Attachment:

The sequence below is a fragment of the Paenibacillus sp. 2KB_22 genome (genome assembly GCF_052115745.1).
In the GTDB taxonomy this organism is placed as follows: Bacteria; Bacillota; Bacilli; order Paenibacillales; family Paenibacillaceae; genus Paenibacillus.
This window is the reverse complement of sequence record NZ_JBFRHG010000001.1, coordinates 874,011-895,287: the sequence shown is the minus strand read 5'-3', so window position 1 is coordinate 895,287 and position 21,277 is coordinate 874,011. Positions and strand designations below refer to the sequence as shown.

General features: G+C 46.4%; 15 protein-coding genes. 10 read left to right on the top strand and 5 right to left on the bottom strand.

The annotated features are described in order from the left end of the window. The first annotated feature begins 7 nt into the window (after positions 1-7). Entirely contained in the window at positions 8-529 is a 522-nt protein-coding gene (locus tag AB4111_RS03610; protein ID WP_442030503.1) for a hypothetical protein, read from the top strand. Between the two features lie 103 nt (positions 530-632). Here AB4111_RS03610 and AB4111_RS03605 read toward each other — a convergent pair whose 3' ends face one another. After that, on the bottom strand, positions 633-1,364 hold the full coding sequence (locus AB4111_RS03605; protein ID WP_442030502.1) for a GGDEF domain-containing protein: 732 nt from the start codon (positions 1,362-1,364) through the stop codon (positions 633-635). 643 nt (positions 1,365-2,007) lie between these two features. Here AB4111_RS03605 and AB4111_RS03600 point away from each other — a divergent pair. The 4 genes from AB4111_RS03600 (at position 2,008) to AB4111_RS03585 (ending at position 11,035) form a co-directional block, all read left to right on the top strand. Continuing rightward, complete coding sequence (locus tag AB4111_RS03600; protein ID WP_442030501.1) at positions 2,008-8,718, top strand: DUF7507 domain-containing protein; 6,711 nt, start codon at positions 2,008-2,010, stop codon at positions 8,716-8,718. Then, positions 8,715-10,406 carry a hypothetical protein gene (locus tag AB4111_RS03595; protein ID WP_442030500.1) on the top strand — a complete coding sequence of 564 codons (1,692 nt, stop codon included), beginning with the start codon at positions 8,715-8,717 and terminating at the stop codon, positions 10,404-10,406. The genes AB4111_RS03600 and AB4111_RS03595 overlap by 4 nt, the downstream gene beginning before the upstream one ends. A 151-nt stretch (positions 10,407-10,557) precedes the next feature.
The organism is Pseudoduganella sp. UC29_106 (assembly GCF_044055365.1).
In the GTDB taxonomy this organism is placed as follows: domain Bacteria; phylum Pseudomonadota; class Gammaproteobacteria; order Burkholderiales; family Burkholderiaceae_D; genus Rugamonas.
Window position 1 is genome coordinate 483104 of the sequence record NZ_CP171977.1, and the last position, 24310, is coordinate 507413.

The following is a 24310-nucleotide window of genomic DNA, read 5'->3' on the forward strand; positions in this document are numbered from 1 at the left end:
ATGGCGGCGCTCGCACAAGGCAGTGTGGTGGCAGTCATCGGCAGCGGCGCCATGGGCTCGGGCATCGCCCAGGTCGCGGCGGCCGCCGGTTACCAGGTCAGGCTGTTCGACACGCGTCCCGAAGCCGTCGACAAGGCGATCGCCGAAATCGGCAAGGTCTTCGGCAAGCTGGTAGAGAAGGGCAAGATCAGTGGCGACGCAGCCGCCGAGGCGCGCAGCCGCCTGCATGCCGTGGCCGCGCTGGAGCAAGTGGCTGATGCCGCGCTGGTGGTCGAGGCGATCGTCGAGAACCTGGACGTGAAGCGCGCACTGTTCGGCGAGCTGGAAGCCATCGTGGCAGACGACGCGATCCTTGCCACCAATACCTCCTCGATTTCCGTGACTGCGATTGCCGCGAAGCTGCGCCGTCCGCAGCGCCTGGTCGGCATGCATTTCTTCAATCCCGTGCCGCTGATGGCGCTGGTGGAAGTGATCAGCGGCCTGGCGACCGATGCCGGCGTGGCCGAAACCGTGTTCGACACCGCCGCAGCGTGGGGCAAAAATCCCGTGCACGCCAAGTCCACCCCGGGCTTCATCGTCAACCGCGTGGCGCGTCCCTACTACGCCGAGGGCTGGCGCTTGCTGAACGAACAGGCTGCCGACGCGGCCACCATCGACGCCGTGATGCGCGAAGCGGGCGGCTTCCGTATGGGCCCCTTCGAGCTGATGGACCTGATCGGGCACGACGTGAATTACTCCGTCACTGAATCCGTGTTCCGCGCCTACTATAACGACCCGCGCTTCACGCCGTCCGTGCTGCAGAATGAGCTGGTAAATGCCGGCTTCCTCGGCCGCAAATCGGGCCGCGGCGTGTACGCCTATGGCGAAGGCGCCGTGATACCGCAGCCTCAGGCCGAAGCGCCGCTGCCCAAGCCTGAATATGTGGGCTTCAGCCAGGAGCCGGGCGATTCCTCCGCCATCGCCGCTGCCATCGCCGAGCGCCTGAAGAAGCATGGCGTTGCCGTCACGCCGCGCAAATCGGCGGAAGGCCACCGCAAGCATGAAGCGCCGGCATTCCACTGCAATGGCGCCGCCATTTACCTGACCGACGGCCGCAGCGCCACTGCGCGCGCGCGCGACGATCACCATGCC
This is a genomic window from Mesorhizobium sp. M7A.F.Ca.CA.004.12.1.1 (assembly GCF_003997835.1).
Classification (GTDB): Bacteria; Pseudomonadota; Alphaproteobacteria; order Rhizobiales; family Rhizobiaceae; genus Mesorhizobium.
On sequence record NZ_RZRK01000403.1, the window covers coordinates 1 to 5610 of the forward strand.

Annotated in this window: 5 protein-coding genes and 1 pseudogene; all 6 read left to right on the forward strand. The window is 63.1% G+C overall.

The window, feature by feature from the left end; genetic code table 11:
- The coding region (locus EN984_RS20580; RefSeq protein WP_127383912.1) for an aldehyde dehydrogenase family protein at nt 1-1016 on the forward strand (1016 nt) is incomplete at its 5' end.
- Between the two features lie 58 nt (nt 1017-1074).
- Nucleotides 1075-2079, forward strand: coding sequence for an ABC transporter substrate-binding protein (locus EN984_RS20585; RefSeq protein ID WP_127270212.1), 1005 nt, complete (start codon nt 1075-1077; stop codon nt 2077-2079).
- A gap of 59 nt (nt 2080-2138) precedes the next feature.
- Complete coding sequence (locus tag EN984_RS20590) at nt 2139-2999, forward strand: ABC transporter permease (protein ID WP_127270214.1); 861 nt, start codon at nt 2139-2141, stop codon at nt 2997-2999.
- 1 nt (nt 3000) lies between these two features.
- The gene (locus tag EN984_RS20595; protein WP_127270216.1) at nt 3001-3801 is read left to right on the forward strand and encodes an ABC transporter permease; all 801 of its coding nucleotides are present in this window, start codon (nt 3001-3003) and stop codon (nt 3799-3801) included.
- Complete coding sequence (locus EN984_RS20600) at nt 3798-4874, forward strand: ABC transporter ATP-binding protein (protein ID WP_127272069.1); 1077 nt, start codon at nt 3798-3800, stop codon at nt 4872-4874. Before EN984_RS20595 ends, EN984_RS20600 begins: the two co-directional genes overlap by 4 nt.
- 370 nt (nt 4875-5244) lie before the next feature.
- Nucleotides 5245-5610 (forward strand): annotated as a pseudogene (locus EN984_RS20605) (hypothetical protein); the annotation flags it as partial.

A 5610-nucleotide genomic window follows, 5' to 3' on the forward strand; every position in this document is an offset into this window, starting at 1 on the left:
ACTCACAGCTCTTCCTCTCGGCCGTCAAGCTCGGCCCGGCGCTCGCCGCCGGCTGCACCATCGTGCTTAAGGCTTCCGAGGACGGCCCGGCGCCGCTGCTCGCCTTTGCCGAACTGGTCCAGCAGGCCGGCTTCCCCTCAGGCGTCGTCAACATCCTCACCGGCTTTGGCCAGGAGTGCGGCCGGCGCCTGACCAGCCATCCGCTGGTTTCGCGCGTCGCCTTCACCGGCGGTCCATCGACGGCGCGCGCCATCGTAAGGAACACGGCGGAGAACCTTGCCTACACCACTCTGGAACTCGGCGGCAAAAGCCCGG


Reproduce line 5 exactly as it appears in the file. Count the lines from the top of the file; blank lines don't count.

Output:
The annotated features are described in order from the left end of the window. The first annotated feature begins 7 nt into the window (after positions 1-7). Entirely contained in the window at positions 8-529 is a 522-nt protein-coding gene (locus tag AB4111_RS03610; protein ID WP_442030503.1) for a hypothetical protein, read from the top strand. Between the two features lie 103 nt (positions 530-632). Here AB4111_RS03610 and AB4111_RS03605 read toward each other — a convergent pair whose 3' ends face one another. After that, on the bottom strand, positions 633-1,364 hold the full coding sequence (locus AB4111_RS03605; protein ID WP_442030502.1) for a GGDEF domain-containing protein: 732 nt from the start codon (positions 1,362-1,364) through the stop codon (positions 633-635). 643 nt (positions 1,365-2,007) lie between these two features. Here AB4111_RS03605 and AB4111_RS03600 point away from each other — a divergent pair. The 4 genes from AB4111_RS03600 (at position 2,008) to AB4111_RS03585 (ending at position 11,035) form a co-directional block, all read left to right on the top strand. Continuing rightward, complete coding sequence (locus tag AB4111_RS03600; protein ID WP_442030501.1) at positions 2,008-8,718, top strand: DUF7507 domain-containing protein; 6,711 nt, start codon at positions 2,008-2,010, stop codon at positions 8,716-8,718. Then, positions 8,715-10,406 carry a hypothetical protein gene (locus tag AB4111_RS03595; protein ID WP_442030500.1) on the top strand — a complete coding sequence of 564 codons (1,692 nt, stop codon included), beginning with the start codon at positions 8,715-8,717 and terminating at the stop codon, positions 10,404-10,406. The genes AB4111_RS03600 and AB4111_RS03595 overlap by 4 nt, the downstream gene beginning before the upstream one ends. A 151-nt stretch (positions 10,407-10,557) precedes the next feature.